When a small step is not enough

when a small step is not enough

I’m a big fan of taking small steps towards your goals. In fact, I’ve built my business brand on this concept. A small step launches you into action, creates momentum, and builds your confidence. You soon realise that it’s not as scary as you thought, and you start seeing results. But what are the situations when a small step is not enough? When those micro-actions won’t get you to where you want to be, or at least won’t get you there fast enough?

When a small step is not enough

The thing is: small steps will only get you so far. Dabbling, trying, doing a bit here and there is a great way to start – but without a substantial and strategic effort, you’ll never get to where you want to be. Or, at least, it will take you a very, very, long time.

You may have been at it already for a long time, trying to take those small steps, squeezing in some attempts here and there around your far-too-busy schedule. Maybe you’ve seen some initial results. However, you’ll soon reach a plateau when you’ve done what you can, and doing a little more of the same isn’t going to get you the results that you’re after.

Small steps can also lull you into a false sense of feeling like you’re doing *something*, which lets you off the hook. In the meantime, you get to stay in your comfort zone, and you hold off from doing the *right* thing, the one that will make a real difference.

There’s a point at which you must commit to doing what is required. That means taking a bigger step, a bigger risk, and going for *transformation* rather than just a minor adjustment.

When it’s time for a leap

To put this into context, let’s have a look at a few examples…

Looking to pivot your career?

You can start thinking about what’s important to you while you’re on holiday and snatch little moments here and there to reflect on your life goals. To give yourself time to take a proper step back and look at the big picture, however, you’ll need to block time in your diary, take a weekend to start mapping out your future, or maybe get away on a week-long retreat. You’ll need a change of scenery and most likely support from someone external who can guide you through the process.

Thinking about starting a business?

You can listen to podcasts about entrepreneurship, read books on business strategy, even sign up to courses… None of that will get you any closer to launching and growing your own business. For that, you’re going to need to really flesh out your proposed business model, get clear on your value proposition, and start putting yourself ‘out there’.

Wanting to grow your business?

You can build a side hustle alongside a full-time job. However, there comes a point when you will need to decide if you want to grow that side hustle further or not. To continue to grow, you’ll need to go down to part-time and, perhaps, ultimately quit your job. There’s no small step you can take here – to grow the business, you have to take the plunge.

An incremental mindset

So what is it that’s preventing you from going ‘all in’ and from making the big changes that will make all the difference? Well, I came across the distinction in a Harvard Business Review article between an incremental mindset and an exponential one.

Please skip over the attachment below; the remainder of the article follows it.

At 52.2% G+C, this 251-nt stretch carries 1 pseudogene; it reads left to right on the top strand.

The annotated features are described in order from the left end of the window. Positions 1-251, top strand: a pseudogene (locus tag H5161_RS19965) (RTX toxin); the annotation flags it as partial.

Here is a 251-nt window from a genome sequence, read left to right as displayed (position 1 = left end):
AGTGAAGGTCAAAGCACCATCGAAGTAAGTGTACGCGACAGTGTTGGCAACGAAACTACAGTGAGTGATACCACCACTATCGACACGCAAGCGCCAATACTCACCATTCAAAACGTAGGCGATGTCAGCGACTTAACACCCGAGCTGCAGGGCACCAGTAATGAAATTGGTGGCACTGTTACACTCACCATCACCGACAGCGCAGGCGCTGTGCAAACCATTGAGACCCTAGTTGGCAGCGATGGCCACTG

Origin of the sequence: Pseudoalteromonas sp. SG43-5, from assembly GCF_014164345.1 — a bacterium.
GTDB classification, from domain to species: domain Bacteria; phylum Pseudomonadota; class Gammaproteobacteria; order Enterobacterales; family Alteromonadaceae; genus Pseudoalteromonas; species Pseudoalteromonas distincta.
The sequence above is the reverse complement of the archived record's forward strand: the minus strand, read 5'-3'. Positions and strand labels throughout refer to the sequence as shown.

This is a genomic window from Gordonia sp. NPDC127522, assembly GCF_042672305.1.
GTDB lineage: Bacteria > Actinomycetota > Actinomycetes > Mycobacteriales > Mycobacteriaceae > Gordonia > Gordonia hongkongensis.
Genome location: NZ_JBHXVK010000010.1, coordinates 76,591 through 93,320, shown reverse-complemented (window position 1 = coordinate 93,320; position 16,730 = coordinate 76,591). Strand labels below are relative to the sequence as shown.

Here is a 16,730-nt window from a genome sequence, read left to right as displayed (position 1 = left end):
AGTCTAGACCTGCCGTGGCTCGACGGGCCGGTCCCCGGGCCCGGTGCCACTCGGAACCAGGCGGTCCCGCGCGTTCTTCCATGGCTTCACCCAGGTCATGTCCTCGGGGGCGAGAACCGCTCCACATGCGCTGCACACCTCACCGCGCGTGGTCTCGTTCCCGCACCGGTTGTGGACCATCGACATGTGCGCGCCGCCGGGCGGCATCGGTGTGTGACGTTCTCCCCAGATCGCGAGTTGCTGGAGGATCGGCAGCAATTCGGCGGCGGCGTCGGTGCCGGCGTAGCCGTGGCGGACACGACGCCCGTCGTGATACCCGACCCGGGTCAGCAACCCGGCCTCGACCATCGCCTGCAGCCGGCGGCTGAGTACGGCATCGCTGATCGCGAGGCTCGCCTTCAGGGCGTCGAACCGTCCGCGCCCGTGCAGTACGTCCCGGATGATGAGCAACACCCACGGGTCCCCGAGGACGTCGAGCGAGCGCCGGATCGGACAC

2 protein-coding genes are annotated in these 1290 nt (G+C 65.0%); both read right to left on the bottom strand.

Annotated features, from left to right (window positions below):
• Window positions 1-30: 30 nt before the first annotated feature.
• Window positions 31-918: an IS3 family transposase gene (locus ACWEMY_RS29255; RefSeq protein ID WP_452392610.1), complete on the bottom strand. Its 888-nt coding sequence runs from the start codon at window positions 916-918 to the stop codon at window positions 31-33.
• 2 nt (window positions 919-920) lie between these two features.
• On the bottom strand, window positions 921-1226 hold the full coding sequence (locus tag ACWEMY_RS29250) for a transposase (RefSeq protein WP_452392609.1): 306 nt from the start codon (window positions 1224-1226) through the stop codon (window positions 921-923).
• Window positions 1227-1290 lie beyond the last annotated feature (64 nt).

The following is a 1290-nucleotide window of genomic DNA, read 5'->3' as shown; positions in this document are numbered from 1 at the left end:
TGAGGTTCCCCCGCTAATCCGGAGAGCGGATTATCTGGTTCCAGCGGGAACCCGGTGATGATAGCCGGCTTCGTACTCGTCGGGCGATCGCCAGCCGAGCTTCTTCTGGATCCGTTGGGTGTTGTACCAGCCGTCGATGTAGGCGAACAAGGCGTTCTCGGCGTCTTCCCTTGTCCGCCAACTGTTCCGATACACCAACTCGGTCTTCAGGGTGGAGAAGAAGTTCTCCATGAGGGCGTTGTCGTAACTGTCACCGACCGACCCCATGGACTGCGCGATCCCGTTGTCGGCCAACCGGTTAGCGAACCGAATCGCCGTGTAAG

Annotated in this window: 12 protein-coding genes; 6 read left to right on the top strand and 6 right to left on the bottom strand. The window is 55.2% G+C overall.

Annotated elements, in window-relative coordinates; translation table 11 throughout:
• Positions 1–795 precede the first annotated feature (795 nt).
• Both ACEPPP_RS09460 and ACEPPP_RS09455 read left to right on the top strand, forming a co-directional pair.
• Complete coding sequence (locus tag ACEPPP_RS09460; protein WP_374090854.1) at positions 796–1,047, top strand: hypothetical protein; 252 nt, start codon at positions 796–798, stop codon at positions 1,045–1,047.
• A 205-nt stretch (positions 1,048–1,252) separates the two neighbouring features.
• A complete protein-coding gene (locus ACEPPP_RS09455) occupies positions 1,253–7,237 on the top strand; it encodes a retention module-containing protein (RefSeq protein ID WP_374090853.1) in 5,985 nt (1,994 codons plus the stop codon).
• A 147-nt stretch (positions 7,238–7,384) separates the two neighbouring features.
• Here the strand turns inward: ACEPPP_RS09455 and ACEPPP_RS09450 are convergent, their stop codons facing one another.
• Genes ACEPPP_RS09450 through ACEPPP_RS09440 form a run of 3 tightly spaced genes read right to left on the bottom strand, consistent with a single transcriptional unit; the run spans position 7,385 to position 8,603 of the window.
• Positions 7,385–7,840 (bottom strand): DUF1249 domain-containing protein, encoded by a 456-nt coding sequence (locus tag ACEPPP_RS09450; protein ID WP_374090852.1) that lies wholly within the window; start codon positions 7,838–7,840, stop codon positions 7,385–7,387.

“The incremental mindset focuses on making something better, while the exponential mindset makes something different. Incremental is satisfied with 10%. Exponential is out for 10X.”

– ‘How to Create an Exponential Mindset’ by Mark Bonchek

So, for example, when it comes to marketing my business: I can tweak my social media strategy. I can increase or decrease the number of posts on my Instagram. I can start going live on my LinkedIn profile. I can do longer or shorter videos on YouTube.

All those tactics might improve what I’m already doing, and I might get slightly better results. My views and followers will increase over time. That would be an incremental mindset – and, if I’m honest, that tends to be my ‘go to’.

On the other hand, I can start looking beyond what I’m already doing. What if I found other people with similar audiences and complementary businesses and I proposed a collaboration that would be mutually beneficial? What if I started looking at offline and in-person events rather than just focusing on virtual? What if I began to pitch larger media publications to get more external exposure and credibility?

Other examples

What if, instead of doing a ‘bit more’ exercise, eating a ‘bit more’ healthily, you chose to work with a personal trainer or nutritionist who can give you a tailored programme to hit your specific goals within a shorter but realistic timeframe?

What if, instead of trying to learn a new language with a weekly online course, you spend some time in the native country and immerse yourself in the language to reach a level of fluency impossible to get otherwise?

What if, instead of piecing together your business strategy from podcast episodes, free workshops, and low-level group programmes from different sources, you found a trusted adviser that you could work with to get personalised one-on-one support?

Yes, the big leap often requires investment, both time and money. And it always requires getting out of your comfort zone. That is the risk. It’s also what’s going to get you those exponential results.

“You cannot discover new oceans unless you have the courage to lose sight of the shore.”

– Andre Gidé, French author and winner of the Nobel Prize in literature

So take the small steps, by all means. Get started. Show up. Do what you can. But if you’ve been doing that now for a while; if you’ve been getting incrementally better but not seeing the big impact that you’re after; and if you’re impatient – I certainly am! – to see those exponential results?

Well, then, it’s time to think differently, act differently… and take the leap.

share this article

You may also like